Today Chris and I ventured out of the city to Tigre. It's a town about 35 mins out of BA and is the gateway to the river delta. We didn't know too much about it, the travel guides are hopelessly lacking in detail.
We caught a train from Retiro Station (95 centavos!) to Bartolome Mitre and then caught the recommended Tren de Costa. It's a tourist train that runs along the coast. It's a but of a rip off at AR$8 and really isn't the interesting. There are no views of the water to speak of and the little stations long the way were quite dull. I think the idea is that you hop on and off at each little stop and browse the shops. Most were closed, I suspect it would be better on the weekend. One little train station had antiques stalls all the way along, but they only open on weekends. That's a def idea for when Mrs Coombs visits.
Tigre itself isn't very interesting and if we'd thought about it we would have gone earlier and caught a boat. We spoke to one guy that runs a boat company and he explained the options, obviously selling his particular services. It does sound cool though and I suspect we'll head back with Vlad at a later date. Basically the delta is full of islands with lots of fancy houses, bars and restaurants. You basically charter a boat and he takes you out. You go all around and stop where you please. We'll go back soon to give it a go!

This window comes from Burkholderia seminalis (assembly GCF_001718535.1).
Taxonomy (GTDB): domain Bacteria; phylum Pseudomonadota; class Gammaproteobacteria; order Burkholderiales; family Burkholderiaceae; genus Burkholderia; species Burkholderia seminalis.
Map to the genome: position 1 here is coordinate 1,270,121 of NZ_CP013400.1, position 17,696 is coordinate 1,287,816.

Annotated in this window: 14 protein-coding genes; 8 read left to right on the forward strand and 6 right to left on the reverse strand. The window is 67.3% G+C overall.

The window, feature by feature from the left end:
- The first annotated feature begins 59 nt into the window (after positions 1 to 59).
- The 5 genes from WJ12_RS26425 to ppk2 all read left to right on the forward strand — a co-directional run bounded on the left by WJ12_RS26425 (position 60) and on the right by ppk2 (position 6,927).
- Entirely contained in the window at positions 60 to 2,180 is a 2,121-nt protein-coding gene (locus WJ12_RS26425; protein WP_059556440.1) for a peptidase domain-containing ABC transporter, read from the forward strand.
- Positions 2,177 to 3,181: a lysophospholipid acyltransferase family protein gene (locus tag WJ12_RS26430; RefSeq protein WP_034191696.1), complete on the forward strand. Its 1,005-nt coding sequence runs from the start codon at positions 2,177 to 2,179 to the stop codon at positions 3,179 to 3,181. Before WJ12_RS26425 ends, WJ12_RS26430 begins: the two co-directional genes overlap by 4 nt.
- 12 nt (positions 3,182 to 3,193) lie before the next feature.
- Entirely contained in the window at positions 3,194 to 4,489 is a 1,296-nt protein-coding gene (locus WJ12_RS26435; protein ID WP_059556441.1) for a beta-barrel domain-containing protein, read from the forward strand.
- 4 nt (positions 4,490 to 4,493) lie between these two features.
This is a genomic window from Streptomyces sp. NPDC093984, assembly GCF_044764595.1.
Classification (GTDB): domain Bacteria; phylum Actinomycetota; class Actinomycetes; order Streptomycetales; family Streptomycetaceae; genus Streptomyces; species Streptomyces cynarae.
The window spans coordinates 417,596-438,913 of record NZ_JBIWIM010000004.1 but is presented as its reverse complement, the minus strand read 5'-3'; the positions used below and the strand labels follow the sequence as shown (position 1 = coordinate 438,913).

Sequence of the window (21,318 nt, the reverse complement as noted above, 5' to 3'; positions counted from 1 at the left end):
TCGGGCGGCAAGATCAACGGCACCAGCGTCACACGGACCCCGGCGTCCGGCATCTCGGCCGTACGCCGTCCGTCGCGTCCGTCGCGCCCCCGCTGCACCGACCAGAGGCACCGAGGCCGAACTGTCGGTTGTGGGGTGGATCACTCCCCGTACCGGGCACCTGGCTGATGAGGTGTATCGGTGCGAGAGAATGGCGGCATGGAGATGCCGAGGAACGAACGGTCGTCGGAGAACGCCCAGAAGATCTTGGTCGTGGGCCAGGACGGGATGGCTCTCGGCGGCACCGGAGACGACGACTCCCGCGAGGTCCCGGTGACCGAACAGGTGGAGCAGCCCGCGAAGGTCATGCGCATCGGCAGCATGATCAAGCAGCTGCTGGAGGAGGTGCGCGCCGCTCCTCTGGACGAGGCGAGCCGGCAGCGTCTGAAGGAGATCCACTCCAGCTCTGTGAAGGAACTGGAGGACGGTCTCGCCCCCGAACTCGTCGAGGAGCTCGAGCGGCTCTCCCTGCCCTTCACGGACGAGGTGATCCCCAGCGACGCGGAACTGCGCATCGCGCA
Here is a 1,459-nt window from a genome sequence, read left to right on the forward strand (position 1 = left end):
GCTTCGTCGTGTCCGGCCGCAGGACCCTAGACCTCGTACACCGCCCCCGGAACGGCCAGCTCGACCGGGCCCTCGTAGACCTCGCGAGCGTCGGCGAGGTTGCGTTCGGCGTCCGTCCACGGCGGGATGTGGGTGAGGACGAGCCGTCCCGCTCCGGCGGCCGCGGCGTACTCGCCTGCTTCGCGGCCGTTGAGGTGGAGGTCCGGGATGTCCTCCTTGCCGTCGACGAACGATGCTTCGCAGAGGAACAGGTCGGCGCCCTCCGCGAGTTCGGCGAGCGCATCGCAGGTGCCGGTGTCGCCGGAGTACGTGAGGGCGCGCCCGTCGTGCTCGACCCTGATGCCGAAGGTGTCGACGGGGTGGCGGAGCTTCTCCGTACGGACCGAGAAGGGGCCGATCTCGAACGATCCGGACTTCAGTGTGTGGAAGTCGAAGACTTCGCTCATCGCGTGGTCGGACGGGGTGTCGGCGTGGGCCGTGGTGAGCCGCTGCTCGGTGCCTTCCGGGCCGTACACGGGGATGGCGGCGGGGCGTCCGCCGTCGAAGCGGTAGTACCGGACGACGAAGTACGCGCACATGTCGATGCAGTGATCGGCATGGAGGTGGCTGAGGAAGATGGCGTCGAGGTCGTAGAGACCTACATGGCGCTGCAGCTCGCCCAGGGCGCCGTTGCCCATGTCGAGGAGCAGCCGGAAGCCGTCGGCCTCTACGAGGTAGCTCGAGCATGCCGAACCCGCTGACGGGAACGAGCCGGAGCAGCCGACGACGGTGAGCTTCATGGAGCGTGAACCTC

One the way out, you do get a brief but amazing view of BA, looks like Manhattan from a distance and the boat man (Fernando) was explaining how amazing it can be to be out on the delta looking at a city with 13m people in it way in the distance and all you have near you are herons and eagles. It'll be a fun excursion when there are more of us.
We just had lunch in Tigre today and caught the train back, direct to Retiro this time at a whopping AR$1.25. Public transport is really cheap in this town.
The train ride was interesting in that it exposes you to a different side to the city. Buying the tickets in the station you have to push past homeless families having their meals on the turnstiles and most of the people on the train look very poor and seem a world away from the pampered princess of Alto Palermo and Recoleta. Also, the train cuts through some very depressing looking slums and then some extraodinarily wealthy looking suburbs (I think the presidential home is out that way (Casa Rosada is not a residence).
Coming back into BA was great, it felt sort of like coming home. I went for a stroll through Recoleta and it's all starting to get quite familiar which is a comforting thought. Now I just need to meet some locals! There is an ancient old man that lives in the building that has taken a shine to me, I think he might be German, slightly senile and very chatty. He always corners me when I'm waiting for the lift and likes to demonstrate his English skills, which are limited. It's very sweet. I think he could be a good person to practice new words on!